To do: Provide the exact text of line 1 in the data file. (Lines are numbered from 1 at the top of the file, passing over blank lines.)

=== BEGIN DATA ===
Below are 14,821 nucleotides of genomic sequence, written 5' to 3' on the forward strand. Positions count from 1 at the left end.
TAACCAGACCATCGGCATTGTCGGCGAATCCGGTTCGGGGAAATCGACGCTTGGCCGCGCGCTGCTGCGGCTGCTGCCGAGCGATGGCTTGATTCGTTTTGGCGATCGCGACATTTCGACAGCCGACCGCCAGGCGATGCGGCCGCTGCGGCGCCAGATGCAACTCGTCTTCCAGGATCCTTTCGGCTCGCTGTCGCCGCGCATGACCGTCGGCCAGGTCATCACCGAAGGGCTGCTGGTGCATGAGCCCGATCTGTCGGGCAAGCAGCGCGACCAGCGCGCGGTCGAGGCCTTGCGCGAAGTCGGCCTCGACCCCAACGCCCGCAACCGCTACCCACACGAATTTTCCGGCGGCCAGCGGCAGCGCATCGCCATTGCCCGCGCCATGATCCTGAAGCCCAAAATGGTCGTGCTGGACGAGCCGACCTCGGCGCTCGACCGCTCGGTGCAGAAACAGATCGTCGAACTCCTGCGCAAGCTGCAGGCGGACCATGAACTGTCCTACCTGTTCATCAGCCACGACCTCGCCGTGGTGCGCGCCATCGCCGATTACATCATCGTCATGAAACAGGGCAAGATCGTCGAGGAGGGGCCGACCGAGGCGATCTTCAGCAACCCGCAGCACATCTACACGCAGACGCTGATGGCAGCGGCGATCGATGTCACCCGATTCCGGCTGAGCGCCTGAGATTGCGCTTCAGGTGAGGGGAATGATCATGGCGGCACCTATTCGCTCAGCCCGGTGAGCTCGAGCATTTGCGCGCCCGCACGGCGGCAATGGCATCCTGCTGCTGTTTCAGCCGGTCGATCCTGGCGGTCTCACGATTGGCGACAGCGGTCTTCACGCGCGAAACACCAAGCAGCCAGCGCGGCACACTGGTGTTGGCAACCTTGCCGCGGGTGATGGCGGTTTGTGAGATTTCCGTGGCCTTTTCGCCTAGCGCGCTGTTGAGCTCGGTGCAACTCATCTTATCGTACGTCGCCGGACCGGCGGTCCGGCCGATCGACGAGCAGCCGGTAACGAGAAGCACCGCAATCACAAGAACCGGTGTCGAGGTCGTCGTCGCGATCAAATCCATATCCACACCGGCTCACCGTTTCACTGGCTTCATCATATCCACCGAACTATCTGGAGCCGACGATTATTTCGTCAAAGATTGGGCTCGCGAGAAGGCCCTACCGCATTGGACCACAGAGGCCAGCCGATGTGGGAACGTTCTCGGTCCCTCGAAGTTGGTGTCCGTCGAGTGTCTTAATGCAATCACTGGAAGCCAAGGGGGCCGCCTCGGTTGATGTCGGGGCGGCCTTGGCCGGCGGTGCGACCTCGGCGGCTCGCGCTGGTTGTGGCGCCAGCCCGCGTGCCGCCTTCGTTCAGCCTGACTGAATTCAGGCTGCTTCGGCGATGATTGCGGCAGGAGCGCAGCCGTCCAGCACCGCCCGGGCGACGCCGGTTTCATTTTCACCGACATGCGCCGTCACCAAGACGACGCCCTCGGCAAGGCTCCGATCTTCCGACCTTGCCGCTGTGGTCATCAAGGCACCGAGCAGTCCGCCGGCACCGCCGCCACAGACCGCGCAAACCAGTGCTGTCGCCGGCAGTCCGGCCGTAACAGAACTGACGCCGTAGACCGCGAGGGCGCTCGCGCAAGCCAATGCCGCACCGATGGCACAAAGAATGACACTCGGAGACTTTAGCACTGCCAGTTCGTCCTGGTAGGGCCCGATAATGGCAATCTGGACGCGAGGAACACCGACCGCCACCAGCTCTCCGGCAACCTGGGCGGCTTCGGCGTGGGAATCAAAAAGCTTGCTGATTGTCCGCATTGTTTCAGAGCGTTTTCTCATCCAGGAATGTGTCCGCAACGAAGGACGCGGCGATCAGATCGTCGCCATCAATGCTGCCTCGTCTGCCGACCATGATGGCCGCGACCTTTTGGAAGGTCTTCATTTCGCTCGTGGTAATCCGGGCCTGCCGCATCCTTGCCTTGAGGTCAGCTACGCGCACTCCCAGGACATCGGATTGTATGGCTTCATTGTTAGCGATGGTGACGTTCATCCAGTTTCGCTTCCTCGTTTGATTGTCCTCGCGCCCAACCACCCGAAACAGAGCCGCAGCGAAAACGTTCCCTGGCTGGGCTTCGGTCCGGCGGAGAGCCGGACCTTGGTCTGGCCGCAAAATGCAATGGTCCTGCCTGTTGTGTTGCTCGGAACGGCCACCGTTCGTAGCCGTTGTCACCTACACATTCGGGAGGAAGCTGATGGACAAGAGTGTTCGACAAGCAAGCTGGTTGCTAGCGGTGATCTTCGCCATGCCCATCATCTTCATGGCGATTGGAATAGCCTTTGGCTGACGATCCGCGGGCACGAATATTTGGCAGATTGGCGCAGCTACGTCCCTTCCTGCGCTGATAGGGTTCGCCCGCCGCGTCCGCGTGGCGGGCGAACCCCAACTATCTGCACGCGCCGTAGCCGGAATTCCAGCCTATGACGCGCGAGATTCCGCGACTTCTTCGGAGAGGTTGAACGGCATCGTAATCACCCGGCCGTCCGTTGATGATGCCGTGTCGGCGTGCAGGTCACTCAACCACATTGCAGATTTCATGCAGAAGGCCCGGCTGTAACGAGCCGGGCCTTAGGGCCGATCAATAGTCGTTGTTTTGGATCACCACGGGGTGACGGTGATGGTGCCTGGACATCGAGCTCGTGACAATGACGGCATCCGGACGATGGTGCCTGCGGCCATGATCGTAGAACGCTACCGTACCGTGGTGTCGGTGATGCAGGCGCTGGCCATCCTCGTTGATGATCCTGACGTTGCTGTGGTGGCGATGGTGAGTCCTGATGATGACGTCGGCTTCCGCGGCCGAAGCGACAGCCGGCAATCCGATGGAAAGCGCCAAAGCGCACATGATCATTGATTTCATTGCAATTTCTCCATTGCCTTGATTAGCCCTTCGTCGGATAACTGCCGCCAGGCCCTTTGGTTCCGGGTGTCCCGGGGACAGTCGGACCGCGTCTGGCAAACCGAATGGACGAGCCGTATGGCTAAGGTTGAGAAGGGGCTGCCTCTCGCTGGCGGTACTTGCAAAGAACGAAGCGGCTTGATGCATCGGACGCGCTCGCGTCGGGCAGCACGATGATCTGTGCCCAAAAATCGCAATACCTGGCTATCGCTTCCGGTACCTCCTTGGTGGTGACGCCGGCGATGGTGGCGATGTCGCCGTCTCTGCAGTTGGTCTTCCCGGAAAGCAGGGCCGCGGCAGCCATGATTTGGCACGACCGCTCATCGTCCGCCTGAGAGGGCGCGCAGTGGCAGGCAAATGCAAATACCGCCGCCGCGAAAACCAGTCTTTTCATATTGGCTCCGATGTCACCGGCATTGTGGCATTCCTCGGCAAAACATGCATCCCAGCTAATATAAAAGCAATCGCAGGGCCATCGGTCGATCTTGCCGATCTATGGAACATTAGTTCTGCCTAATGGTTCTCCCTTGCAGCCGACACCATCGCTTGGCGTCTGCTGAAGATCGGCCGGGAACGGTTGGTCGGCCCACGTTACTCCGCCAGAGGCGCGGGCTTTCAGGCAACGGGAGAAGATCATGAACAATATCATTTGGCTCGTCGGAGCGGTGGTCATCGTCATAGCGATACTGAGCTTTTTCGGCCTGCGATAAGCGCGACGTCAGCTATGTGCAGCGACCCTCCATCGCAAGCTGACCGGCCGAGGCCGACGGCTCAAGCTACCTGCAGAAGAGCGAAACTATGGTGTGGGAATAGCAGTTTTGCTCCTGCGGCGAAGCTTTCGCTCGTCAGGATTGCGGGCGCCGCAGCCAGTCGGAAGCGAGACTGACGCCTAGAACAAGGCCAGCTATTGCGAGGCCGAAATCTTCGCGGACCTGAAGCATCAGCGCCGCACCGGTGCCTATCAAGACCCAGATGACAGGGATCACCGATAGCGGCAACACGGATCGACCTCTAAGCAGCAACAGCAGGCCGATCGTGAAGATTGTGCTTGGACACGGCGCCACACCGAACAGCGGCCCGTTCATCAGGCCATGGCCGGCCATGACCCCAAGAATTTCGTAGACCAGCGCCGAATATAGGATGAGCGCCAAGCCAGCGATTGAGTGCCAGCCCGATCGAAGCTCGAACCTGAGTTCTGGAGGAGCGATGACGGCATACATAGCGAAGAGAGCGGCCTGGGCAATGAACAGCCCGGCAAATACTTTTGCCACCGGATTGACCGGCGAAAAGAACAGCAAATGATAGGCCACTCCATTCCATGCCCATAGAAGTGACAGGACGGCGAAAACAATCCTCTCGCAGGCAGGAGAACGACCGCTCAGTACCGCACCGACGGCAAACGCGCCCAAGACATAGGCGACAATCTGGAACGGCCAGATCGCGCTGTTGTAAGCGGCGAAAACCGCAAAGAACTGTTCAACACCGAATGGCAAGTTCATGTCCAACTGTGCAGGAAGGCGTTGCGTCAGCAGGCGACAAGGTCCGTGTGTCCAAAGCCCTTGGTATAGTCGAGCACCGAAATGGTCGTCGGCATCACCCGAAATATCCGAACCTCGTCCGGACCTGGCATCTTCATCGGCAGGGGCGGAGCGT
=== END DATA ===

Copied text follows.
Below are 14,821 nucleotides of genomic sequence, written 5' to 3' on the forward strand. Positions count from 1 at the left end.